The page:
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Truth, it seems, is in the telling

August 12, 2007

The most interesting, and misleading, statement in Robert Lloyd's "Truth, the Franchise" [Aug. 5] is: "But the truth about documentary film is that any documentary tells only a partial truth. Every film is the product of a series of subjective decisions, based on the material acquired and the story it seems to want to tell."

The argument is no doubt true, but the implication that it is exclusively a problem of producing documentaries is misleading, because it is also true for people who produce newspapers such as The Times. Isn't that what editors do -- make subjective decisions regarding what will appear in a newspaper and how it will be presented?

In virtually every review of his work, the knock on Michael Moore is that "his work is flawed" because he gives "only one side of the story." That is also true, but the major media are no more objective than he is, and he gives a side that gets little coverage in the major media and it is a side the public has a right to hear.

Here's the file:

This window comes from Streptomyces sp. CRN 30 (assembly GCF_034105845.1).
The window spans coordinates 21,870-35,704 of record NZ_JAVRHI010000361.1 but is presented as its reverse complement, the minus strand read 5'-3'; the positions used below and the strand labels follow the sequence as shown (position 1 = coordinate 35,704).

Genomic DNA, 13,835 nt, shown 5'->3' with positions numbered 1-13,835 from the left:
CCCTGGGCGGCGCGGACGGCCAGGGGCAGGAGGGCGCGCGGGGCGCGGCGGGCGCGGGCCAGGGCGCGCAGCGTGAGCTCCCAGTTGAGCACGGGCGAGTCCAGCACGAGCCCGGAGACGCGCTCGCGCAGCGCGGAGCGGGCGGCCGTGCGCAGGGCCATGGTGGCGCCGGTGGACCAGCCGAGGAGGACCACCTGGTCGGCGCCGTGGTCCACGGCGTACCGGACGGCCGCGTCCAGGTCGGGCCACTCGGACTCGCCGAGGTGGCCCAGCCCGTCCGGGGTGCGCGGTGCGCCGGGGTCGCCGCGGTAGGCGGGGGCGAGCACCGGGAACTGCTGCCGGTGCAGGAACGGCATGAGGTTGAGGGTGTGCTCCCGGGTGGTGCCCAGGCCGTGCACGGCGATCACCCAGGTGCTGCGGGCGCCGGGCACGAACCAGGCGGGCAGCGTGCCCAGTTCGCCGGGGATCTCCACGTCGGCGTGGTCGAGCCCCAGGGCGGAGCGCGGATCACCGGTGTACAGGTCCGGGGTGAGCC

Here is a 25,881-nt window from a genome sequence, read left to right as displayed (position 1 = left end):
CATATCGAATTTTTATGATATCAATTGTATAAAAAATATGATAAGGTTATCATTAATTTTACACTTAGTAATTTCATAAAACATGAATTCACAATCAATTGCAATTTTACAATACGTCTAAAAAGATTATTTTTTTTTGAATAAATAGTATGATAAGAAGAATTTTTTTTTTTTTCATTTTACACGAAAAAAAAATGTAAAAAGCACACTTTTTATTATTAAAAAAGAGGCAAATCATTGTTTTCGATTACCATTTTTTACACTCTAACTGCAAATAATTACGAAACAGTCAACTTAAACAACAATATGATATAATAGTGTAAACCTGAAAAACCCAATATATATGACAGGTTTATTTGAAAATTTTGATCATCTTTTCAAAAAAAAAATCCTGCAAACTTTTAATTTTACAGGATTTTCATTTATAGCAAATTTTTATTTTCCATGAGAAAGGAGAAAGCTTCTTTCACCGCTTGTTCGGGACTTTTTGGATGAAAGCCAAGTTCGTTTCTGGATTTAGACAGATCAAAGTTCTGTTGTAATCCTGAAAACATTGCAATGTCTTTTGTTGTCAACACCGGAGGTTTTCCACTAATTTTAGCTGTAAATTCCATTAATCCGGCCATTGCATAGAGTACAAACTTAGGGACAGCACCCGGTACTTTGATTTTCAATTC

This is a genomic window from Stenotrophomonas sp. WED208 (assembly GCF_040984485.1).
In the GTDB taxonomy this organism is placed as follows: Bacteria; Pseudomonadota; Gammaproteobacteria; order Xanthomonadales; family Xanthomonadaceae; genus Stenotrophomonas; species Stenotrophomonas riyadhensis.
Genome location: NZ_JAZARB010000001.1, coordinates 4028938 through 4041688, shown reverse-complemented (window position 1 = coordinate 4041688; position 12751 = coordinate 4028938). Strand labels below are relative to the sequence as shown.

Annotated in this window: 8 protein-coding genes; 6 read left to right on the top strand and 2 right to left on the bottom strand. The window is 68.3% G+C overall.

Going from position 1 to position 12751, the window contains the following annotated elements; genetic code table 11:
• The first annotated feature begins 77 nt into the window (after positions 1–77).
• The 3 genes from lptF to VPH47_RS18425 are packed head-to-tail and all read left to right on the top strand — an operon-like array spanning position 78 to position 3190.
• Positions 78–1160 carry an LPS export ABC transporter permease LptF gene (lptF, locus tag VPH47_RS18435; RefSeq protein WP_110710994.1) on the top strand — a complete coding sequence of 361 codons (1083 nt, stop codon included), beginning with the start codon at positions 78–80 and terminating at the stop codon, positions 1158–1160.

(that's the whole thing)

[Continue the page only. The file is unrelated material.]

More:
The truth is that the case Moore makes in his movie is true. We do have the most expensive healthcare system in the world and, measured by the criteria that matters -- such as life expectancy, infant mortality and our ability to provide healthcare to "all" of our citizens -- our "free market" system isn't giving us our money's worth. We have the shortest lives and more of our babies do not grow to maturity than in almost any other developed country. And for that kind of result, we pay the highest cost in the world.

The question Moore poses is, why should that be true of the richest country in the world? It is a legitimate question that needs an answer.

Sanford Thier

Marina del Rey

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